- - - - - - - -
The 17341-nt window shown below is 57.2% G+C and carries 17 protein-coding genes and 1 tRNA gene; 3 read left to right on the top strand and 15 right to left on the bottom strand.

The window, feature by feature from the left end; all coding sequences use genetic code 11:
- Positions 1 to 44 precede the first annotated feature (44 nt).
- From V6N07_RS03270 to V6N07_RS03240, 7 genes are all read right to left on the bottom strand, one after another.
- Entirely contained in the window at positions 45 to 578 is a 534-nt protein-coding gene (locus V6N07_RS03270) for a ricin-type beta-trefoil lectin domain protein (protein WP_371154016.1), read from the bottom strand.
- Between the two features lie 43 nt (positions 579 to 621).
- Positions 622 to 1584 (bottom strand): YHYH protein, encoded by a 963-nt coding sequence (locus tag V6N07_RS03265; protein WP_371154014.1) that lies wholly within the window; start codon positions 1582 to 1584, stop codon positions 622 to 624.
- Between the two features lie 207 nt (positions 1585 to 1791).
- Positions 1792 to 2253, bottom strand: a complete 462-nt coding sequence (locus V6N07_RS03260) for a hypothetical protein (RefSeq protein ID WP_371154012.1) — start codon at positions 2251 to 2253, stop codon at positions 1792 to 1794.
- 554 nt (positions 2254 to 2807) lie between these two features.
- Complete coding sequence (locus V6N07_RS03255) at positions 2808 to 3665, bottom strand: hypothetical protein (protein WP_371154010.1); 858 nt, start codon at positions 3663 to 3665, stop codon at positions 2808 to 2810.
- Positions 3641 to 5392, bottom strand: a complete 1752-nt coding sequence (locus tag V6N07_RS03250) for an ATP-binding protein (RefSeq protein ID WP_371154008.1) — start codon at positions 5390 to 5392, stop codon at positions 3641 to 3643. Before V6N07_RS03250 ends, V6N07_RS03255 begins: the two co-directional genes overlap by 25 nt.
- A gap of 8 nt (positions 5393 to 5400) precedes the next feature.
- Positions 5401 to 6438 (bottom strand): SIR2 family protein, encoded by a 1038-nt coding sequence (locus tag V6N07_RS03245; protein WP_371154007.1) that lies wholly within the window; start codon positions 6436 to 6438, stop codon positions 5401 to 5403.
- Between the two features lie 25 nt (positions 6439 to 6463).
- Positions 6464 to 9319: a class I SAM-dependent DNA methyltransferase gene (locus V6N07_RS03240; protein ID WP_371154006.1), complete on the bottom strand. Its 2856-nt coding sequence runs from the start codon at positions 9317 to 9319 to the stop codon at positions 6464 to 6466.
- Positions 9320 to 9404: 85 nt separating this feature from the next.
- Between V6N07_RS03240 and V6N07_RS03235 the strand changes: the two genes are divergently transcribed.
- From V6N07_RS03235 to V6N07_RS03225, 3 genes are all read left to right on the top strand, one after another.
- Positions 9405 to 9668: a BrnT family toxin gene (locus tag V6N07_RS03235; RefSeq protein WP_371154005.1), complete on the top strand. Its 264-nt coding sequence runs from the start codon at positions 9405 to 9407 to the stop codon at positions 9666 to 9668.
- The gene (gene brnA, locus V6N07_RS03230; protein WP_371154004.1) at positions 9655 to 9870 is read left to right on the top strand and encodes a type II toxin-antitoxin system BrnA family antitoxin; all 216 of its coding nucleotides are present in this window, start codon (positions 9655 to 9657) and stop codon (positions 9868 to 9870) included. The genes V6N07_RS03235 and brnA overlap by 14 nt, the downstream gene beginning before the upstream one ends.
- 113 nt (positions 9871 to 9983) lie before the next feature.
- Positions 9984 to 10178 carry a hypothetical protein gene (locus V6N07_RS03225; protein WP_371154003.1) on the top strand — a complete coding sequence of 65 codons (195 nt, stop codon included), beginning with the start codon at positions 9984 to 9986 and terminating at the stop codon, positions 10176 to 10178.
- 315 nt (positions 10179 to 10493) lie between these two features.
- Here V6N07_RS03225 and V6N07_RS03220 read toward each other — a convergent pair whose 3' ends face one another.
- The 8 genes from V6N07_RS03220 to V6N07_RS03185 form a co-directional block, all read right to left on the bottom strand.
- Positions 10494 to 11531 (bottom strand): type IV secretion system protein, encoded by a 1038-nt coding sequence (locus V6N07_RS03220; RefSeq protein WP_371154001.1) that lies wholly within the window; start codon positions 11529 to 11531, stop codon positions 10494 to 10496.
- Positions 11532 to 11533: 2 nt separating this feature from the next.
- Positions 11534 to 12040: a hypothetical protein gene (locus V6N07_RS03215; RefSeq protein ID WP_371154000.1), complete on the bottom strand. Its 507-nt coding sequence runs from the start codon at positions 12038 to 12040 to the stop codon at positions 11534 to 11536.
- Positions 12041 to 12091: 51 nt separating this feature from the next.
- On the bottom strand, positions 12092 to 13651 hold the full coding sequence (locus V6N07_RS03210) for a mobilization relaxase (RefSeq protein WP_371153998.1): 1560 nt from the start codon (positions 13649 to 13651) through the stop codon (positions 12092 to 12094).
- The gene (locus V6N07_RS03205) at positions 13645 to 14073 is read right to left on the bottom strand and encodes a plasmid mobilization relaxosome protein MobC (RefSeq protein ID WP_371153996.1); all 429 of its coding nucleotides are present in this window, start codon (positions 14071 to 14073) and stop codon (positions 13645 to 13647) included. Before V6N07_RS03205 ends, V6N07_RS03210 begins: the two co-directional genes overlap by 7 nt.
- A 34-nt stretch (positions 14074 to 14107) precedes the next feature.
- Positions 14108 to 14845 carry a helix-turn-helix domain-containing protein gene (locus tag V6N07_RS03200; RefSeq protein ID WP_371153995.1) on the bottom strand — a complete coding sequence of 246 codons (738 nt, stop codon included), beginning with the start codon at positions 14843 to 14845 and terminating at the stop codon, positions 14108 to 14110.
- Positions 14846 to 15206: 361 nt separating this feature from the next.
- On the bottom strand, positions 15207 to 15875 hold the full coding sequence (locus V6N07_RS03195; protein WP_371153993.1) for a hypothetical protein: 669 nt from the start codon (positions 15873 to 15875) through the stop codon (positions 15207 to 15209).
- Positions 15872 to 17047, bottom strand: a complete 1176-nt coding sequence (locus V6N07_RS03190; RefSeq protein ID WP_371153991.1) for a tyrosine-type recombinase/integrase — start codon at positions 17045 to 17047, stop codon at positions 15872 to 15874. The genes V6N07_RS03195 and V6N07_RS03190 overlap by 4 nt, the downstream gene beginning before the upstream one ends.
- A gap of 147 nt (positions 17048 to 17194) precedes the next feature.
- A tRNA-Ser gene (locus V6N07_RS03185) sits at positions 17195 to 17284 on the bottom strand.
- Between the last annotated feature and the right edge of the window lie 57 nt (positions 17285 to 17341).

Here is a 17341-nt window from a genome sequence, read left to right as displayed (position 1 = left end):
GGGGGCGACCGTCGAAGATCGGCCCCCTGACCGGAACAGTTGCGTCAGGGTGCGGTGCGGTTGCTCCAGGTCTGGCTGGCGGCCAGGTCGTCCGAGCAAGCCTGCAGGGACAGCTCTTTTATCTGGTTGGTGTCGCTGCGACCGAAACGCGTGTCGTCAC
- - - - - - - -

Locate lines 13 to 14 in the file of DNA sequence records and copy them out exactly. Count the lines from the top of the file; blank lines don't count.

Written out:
- A gap of 8 nt (positions 5393 to 5400) precedes the next feature.
- Positions 5401 to 6438 (bottom strand): SIR2 family protein, encoded by a 1038-nt coding sequence (locus tag V6N07_RS03245; protein WP_371154007.1) that lies wholly within the window; start codon positions 6436 to 6438, stop codon positions 5401 to 5403.